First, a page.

First Come, First Served

No one can possibly know what is about to happen: it is happening, each time, for the first time, for the only time.

James Baldwin

The first time I went to a Chinese restaurant was my sophomore year in college. A friend took me, and he ordered the lunch special and suggested I do the same: egg foo young, egg roll, hot and sour soup. I liked it so much that for years after I didn’t order anything else on a menu, the same three items, whenever I ate Chinese – sit down or takeout.

The first time I felt loss was in the first grade. My closest friend, a girl my age from the neighborhood, an adorable tomboy who would come to my family’s front door for visits dressed in cowboy outfits, moved across the country when her father got a new job. Three weeks after they left I got my first letter in the mail. It was from my friend. She told me she liked her new home and had made a new friend. His name, she wrote in red crayon, was Doug.

The first time I was totally invested in the success of a professional athlete was when Hank Aaron of the Atlanta Braves was nearing Babe Ruth’s home run mark. I was allowed to stay up past my bedtime to watch him on TV as he best Ruth with his 715th round-tripper against the Dodgers. In bed after, for the first time, I started a diary and wrote about the feat and how much I wanted to be like Aaron and be in the major leagues. Eight years later, I got my first hit playing high school baseball. I would only get one more the rest of the season.

The first time I realized that death was a part of life was in 4th grade. The knowledge hit me hard and bothered me for a few weeks until I got on with the business of being a kid.

The first time I cooked a meal for my wife at my apartment, chicken parmigiana and pasta, I cleared up after, fast, as we were going out, putting a plate with leftover food in the oven to take care of once I got back. Three weeks later, I remembered what I had done. I threw out the plate.

The first time I saw in person the inspiration for a masterpiece was in Arles, France, when I sat down in the Cafe La Nuit and tried to imagine van Gogh in the very spot, perhaps sipping an absinthe, dissecting bands of yellow and the night’s colors as he painted in his mind.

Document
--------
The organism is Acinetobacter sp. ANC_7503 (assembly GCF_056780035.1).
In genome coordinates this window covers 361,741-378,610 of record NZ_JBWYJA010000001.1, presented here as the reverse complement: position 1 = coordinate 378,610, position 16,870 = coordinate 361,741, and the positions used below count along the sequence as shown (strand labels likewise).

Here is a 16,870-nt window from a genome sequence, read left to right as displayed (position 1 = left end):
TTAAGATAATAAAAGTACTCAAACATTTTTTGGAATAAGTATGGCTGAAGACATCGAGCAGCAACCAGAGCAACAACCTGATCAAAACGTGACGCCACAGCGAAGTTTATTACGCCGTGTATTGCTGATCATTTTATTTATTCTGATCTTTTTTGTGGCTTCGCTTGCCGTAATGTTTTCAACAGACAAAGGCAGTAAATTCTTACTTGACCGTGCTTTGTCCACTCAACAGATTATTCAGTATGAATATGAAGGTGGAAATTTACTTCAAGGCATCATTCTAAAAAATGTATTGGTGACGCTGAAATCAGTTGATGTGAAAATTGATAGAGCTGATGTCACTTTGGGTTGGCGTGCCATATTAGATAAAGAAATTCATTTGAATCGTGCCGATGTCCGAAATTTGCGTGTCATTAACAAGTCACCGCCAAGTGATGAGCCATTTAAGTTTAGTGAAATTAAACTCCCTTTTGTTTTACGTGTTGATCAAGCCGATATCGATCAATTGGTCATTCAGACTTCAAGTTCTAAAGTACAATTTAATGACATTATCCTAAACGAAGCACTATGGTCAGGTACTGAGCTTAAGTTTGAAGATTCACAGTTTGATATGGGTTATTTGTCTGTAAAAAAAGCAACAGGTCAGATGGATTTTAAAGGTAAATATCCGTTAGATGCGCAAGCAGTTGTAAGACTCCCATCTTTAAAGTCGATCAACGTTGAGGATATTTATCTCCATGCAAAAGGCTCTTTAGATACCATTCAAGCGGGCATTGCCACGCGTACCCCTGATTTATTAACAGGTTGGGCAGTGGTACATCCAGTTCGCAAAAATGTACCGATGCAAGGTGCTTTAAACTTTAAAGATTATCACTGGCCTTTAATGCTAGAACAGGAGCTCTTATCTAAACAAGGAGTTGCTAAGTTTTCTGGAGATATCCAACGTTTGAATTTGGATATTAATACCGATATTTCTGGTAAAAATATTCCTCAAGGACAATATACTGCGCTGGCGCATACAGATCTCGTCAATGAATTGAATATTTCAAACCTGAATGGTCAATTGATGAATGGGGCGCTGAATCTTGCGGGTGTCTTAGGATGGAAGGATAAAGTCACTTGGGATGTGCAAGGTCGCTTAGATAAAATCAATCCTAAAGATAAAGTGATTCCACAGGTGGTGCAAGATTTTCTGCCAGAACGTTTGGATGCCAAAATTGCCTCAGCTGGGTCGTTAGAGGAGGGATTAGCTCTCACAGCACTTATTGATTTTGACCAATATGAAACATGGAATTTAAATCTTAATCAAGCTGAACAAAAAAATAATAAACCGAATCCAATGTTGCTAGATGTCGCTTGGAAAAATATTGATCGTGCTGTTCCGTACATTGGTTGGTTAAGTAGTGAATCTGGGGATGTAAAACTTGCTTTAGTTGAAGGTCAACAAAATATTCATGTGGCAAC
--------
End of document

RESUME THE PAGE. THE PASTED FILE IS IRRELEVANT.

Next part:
The first time I really felt like I was no longer a young man was when I went out with friends to a bar and we met by chance and hung out with a group of teachers from an elementary school who were out drinking to celebrate one of them getting engaged.

The first time I tried to get my driver’s license, I failed. The second time, I failed as well. The third time I passed.

The first time I learned there is a difference between people laughing with you or at you was in kindergarten. I was doing a John Wayne impression at lunch for my friends and thought I was killing it, until I stood up and saw that I was sitting on a banana one of them had slipped onto my chair.

The first time I read a self-help book was twenty years ago, during a bad period in a relationship. I went to a Barnes & Noble, grabbed one from the case, and found a quiet spot to read. The one piece of advice that stuck with me was to take time with a partner to “remember your story as a couple”; to remind each other, for example, how you first met, what happened on your first date, and other intimate, important things between you that might get lost in the shuffle of time and life. Doing so, the advice went, can reinforce why you are together, can rekindle stagnant love, and can cement a deeper connection and commitment. The idea, I believe, also works with yourself – knowing your story, the profound or silly moments in your life, and taking time to visit them now and again, helps to remind you of your uniqueness, your value, and your spirit in this world.

The first time I thought about writing this piece about first times was when I was walking and listening to 80’s music on my headphones and wondering, not for the first time, if it would make a good column.